Wednesday, January 1, 2014

Polar Dash 2014

Love the duct tape shoes?
Well as usual, here I am saying "Oh it's been a long time since I've posted anything…."  Today I did the 5k at the Team Ortho Polar Dash in Minneapolis, MN.  I went so far out of my own comfort zone, I don't think I can ever go back to the person I was yesterday.  She is forever gone and a part of my past. And that is a good thing.

I was no nervous last night, and learned so much today, that I wanted to write it all down right away so that I don't forget and that I learn from my mistakes and triumphs.  The first thing I need to remember is to settle down the night before.  I got myself so worked up worrying about the weather, not being with Rico (he had to work), the parking, what to wear, catching the bus and everything that was so unknown, that I made myself sick.  I was literally SICK this morning and for awhile thought that I might not even be able to leave the house.  But, now that I know vaguely how this works, it will be better next time.  

The drive was good, the roads were good, but I arrived too early.  I arrived at the parking lots about 1 hour and 15 minutes before the race because I thought there was a "warming house". Warming house implies that something is warm.  Nope.  It was an underground garage, and while there were a few patio heaters around, there was nothing warm about it.  I learned that I hate winter.  Oh wait, I already knew that.  When I did my first 5k back in October of 2013, I thought it was cold that day.  I really truly did.  Man, was I dumb.  It was about 40 degrees that day.  Today?  Actual temps were around -5 with the wind making it feel about -10.  And I was miserable.  

I had a hard time deciding what to wear since this was my first actual cold weather race, so I scoured the Polar Dash Facebook page looking for veteran advice and found lots.  (Runners really are the nicest most helpful people in the world I think!   Honestly, out of 5,000 some odd people today, I cannot recall one rude one!)  What I decided on:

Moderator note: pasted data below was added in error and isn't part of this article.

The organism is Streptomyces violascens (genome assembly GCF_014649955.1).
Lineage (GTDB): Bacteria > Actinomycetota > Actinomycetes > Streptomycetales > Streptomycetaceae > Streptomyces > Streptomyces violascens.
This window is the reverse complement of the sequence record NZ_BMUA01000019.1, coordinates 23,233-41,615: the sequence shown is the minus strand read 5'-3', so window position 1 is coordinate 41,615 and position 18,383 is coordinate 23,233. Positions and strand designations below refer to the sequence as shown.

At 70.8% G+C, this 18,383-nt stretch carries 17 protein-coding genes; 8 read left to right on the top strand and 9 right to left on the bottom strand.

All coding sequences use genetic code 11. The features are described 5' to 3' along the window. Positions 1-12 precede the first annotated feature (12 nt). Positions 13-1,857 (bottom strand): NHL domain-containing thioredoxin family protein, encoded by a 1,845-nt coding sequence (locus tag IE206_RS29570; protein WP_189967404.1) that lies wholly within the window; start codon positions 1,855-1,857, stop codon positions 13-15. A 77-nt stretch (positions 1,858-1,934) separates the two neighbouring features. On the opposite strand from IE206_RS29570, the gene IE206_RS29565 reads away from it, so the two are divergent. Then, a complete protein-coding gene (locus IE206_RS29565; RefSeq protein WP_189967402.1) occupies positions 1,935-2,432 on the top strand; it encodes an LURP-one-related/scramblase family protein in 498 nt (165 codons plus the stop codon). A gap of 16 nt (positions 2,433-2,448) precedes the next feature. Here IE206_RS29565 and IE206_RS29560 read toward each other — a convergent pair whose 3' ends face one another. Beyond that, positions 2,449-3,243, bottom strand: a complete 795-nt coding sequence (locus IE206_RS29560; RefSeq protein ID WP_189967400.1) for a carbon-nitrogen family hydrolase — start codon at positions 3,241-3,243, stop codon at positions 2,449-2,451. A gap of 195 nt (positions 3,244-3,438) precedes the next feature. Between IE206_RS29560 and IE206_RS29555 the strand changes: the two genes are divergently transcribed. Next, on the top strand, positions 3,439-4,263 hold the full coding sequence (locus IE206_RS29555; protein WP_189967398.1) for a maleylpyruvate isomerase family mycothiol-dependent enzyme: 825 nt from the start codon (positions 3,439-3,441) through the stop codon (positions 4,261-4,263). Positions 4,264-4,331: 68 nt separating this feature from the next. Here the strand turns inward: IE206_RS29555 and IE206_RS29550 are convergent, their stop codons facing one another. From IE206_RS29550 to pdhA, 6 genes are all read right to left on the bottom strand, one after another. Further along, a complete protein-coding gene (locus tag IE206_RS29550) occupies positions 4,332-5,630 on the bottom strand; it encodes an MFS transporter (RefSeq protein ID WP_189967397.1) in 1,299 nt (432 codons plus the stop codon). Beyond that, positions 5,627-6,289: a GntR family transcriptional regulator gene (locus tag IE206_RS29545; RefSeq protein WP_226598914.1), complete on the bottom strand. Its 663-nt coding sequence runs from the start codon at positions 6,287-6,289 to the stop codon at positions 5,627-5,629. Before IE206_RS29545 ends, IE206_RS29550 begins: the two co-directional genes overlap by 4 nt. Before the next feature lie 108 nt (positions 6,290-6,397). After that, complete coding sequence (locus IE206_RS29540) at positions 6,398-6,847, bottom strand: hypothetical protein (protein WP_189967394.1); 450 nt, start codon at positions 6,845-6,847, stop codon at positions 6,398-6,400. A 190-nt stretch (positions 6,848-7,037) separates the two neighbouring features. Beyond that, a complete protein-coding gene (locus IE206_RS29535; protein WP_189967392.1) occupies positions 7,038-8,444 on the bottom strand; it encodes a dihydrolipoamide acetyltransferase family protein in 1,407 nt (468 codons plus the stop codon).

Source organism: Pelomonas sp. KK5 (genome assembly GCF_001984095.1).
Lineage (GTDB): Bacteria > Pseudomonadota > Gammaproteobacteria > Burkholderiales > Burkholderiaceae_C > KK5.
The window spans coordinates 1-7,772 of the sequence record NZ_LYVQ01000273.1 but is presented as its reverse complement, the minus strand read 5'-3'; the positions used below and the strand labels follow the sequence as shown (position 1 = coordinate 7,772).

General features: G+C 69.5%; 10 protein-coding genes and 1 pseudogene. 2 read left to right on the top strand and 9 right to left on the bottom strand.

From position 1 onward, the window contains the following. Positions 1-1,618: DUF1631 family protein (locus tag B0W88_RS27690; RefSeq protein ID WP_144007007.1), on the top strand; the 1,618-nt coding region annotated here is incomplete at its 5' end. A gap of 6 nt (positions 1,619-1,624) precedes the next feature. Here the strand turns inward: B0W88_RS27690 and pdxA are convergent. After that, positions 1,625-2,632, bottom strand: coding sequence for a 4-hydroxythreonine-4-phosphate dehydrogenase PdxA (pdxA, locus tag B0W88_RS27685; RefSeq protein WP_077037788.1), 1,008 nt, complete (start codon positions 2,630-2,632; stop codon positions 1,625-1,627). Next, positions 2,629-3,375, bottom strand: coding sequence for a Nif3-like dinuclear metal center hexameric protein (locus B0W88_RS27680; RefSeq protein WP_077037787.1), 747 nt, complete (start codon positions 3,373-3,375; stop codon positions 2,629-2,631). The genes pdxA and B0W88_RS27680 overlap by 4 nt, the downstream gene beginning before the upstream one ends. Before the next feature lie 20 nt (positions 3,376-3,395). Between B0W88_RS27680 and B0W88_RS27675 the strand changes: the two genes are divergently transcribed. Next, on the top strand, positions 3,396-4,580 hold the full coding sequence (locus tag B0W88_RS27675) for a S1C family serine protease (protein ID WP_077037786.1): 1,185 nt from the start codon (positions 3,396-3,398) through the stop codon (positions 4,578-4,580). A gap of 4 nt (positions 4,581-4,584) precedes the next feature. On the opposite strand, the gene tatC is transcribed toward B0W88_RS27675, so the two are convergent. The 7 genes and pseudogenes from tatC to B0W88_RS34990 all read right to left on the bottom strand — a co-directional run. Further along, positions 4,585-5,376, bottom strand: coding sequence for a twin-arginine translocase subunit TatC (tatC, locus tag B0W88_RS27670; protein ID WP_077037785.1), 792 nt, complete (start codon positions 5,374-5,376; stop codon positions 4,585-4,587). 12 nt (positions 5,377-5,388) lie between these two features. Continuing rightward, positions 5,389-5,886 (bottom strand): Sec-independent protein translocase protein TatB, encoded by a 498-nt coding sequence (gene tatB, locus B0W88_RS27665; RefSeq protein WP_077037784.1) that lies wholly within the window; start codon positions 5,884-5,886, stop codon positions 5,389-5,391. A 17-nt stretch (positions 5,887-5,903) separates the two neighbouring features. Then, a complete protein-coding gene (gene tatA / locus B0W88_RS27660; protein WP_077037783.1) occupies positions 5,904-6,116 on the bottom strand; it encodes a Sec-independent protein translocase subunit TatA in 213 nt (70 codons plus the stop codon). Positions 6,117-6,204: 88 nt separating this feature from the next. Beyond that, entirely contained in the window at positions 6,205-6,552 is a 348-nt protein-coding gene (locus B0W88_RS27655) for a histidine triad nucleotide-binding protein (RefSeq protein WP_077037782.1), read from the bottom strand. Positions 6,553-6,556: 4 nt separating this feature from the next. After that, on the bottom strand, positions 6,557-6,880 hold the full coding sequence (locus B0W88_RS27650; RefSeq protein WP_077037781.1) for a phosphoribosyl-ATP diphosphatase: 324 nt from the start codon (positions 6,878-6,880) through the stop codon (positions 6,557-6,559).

Top: sports bra, wicking tank, Under Armour cold gear turtleneck, stride long sleeve long shirt, and Polar Dash fleece jacket.  This was a PERFECT combination.  Not too hot, not too cold.  I wore a big old parka until right before the race too and then left it at bag check.  Bag check is AWESOME.  It was very well organized with extremely nice volunteers.

My amazing friends!!
Bottom:  wind gear tights and another pair of running tights.  This was NOT enough.  I should have worn another pair of pants.  I had worn just the wind gear tights at the Gobble Wobble in November, and was too cool, so thought that one extra pair would work well without being too much.  I was wrong.  During the race, my muscles in my thighs were cold and cramping and by the end, waiting for the buses, I was outright miserable because my thighs were so cold.  Lesson learned!

Feet:  compression socks and smart wool socks.  I also wore plastic BAGGIES over my socks, and then wore my older running shoes, and put duct tape over the outside of the toes.  Before the race, I was pretty miserable, and my feet were too cold.  I had wanted to wear another pair of thick wool socks, but there just was not enough room in my shoes.  If I did this race again in these temps, (which I will) I think I will get a larger pair of shoes and go with the three pairs of socks.  The first mile or the race, my feet started to warm up and it was ok, but before and after the race, it was pretty awful and I would have been happier with warmer feet.  But, the duct tape was a nice tip that I think helped keep things warmer.  

Frozen Finger!